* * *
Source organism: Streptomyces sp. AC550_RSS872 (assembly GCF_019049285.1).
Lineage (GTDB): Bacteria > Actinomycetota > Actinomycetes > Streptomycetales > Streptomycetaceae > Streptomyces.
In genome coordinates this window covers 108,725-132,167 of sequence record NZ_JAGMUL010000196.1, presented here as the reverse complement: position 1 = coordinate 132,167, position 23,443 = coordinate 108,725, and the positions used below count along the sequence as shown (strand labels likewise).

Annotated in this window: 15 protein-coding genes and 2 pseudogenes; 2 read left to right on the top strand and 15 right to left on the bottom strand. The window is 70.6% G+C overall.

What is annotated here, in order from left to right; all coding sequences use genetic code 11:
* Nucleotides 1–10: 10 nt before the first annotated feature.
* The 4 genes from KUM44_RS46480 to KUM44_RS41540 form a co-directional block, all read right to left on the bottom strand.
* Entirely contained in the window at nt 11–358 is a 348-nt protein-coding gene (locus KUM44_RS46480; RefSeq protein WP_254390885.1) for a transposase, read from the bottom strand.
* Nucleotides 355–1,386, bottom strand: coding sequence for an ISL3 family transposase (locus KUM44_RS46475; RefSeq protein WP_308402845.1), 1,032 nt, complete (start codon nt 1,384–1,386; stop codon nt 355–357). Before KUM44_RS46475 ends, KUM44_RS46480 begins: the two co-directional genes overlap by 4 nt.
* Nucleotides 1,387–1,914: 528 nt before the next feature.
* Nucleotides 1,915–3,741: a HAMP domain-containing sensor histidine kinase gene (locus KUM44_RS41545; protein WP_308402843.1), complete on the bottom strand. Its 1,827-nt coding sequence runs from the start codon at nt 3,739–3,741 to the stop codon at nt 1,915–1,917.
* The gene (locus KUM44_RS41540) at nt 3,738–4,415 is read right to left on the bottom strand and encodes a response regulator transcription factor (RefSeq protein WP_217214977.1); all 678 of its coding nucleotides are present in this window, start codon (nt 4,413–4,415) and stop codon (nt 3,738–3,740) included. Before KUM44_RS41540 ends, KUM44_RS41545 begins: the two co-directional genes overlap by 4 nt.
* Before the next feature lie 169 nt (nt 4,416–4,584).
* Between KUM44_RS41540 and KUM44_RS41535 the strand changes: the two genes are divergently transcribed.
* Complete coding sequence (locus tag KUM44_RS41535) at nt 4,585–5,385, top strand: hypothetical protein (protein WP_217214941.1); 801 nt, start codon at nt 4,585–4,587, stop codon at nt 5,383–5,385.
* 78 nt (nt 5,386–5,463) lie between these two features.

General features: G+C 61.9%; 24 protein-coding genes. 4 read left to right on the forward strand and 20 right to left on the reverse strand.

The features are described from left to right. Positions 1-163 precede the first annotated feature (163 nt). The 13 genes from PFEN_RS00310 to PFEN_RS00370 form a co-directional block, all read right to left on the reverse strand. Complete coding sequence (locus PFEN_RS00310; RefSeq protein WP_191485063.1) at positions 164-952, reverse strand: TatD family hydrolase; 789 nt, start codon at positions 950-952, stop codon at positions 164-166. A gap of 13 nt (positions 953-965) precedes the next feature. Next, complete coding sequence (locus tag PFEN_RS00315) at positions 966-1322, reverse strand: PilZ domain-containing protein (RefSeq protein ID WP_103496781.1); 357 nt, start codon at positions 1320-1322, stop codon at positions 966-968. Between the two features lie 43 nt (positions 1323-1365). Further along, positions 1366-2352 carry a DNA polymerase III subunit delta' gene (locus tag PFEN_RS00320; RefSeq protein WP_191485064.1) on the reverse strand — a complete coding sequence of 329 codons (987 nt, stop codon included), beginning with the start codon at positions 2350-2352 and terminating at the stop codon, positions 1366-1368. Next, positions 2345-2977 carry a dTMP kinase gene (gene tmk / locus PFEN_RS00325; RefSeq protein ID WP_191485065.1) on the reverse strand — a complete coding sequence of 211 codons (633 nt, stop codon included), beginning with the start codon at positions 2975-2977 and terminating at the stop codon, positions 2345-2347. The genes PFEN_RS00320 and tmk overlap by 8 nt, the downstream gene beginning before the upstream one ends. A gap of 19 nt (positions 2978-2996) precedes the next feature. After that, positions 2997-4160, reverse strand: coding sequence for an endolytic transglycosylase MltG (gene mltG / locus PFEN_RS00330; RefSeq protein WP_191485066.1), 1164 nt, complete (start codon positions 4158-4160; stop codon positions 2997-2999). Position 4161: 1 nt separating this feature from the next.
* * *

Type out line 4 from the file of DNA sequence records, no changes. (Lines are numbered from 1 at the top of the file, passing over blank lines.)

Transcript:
Annotated in this window: 15 protein-coding genes and 2 pseudogenes; 2 read left to right on the top strand and 15 right to left on the bottom strand. The window is 70.6% G+C overall.